Thought for the Week – Family

Hear from Elijah Kinne as he reflects on community & family.

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Elijah Kinne

I have 64 cousins, Aunts, and Uncles on my mother’s side. I know…

It’s a large, aggressively loud, Portuguese catholic, immigrant family that moved to the New England area in the USA in the 1920’s. My Nana (mum’s mum), the matriarch of the family in every sense of the word, grew up with little to her name and quickly adopted the thick Rhode Island Twang. (Think New York accent on steroids.) The only time I would ever hear her speaking in her native tongue was when she would swear, therefore picking up what I could from the age of 5, I would describe my own Portuguese as “limited but effective.”

My extended family is all over the globe now and it’s always during this Christmas season that I really miss being part of this loud, opinionated, tribe of people. I have such fond memories of everyone sitting around the table eating copious amounts of food, all talking over each other and no one listening to anything anyone else is saying. My family, for all its eccentricities and annoyances, is mine. All of it. The good, and the bad; the disfunction, and the laughter. And I miss it. I miss, for lack of a better word, that community. And not just the kind of community of being physically together, but the kind where you are deeply known and seen. The kind of togetherness when you know someone so intrinsically that you know what they are going to say, how, and when.

And let me make something clear right now: Family has nothing to do with blood relation. I work in Soho, and let me tell you, the chosen family that people have built into their lives down there is astounding. People from all over the world, from different backgrounds and religions, genders and, of course, sexualities have had to build brick by brick the foundations of a place to call home. I’m amazed at the way the community there looks out for the ‘lost,’ for the people with no one to call their own.

Talking about this always makes me cry tears of happiness. Because the love I see in Jesus and the story of advent is the love I see in the arms stretched out wide in a bar in the middle of London, welcoming a person they have never met before in their life, with an unspoken message that reads: ‘Welcome to the family.’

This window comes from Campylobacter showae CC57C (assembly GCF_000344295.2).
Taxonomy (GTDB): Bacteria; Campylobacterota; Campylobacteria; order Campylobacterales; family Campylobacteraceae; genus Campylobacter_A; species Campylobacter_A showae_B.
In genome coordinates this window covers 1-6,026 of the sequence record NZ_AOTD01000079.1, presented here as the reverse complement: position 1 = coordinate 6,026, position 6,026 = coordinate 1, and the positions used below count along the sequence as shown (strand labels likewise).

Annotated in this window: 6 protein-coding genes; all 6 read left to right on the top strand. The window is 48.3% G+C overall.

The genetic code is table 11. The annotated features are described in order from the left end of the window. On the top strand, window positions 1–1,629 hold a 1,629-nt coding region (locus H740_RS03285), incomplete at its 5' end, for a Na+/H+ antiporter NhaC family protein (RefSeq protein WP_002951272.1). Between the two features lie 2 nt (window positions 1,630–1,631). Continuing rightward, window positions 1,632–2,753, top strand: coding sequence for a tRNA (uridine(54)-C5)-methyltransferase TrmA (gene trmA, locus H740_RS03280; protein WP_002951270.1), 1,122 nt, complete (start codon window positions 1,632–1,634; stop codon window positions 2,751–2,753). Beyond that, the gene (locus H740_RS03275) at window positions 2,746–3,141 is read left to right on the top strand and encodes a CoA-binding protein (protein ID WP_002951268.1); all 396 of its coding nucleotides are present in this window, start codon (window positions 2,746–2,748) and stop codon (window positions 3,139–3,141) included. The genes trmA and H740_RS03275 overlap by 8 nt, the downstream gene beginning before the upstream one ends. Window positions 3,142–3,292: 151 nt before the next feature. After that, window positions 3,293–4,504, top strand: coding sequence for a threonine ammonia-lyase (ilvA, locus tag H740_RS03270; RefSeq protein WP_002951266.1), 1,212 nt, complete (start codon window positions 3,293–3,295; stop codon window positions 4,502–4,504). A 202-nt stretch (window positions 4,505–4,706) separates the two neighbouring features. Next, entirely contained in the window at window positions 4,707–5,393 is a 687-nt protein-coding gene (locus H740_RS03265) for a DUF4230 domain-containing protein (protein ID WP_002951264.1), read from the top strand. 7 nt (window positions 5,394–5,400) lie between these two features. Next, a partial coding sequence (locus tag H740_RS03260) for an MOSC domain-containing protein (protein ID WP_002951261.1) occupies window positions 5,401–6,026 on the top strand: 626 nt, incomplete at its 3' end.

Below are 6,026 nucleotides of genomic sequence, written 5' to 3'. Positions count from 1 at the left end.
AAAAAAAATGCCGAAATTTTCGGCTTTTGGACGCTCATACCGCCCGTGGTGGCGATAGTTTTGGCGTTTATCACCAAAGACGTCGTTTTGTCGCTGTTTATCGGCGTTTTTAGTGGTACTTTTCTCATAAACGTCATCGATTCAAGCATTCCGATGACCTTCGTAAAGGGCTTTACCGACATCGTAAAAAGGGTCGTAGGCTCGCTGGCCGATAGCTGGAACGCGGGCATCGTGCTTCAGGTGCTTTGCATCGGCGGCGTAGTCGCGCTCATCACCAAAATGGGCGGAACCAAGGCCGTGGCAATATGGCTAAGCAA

My own mother is a hospitality goddess, swanning around a kitchen as if it were surgically an extra limb, but all so that she can feed people and love them in her way. It was not uncommon in our house in North Carolina to have over 50 people for holidays, mostly students from the local university that found it too expensive to travel home. The warmth, love and hospitality that my mother would show through a plate of food and a listening ear has more to do with what Jesus valued than any sermon could ever do.

I often find it interesting to think about Jesus’s life on earth. We have a lot written about his childhood, three years of his public ministry, and his death. But for the most part there is nothing about the other 30 years he spent on this planet. It’s so beautiful to me that although his mission was to be fulfilled on the cross, the majority of his life he just simply lived. He lived a life full of humanity. The rising and setting of the sun. Being next to his family. Arguing with and loving those around him. Laughing and enjoying each other’s company.

Yes there was an incredible plan to his presence on earth. But I find so much deep joy and love rooted in the fact that the sacred act of being with his creation, walking among us, as it was in the beginning, was what he wanted more than anything else.

So this Christmastide, I don’t know who needs to hear this, but regardless of who you are, whether you have a 100 relatives or 2, whether you have had to build a chosen family from scratch, or you find Christmas a difficult, lonely time of year. Whether you’re missing someone who is no longer here, or you don’t feel up for a celebration this festive season. I want you to know from the bottom of my heart, whoever you are, whether I’ve ever met you or not, I love you.

And even more extraordinary than that, the God of this universe, whose idea of perfection was walking in a garden next to you, loves you wider and more deeply than the endless sea.

God Bless you this Christmas season and for all time.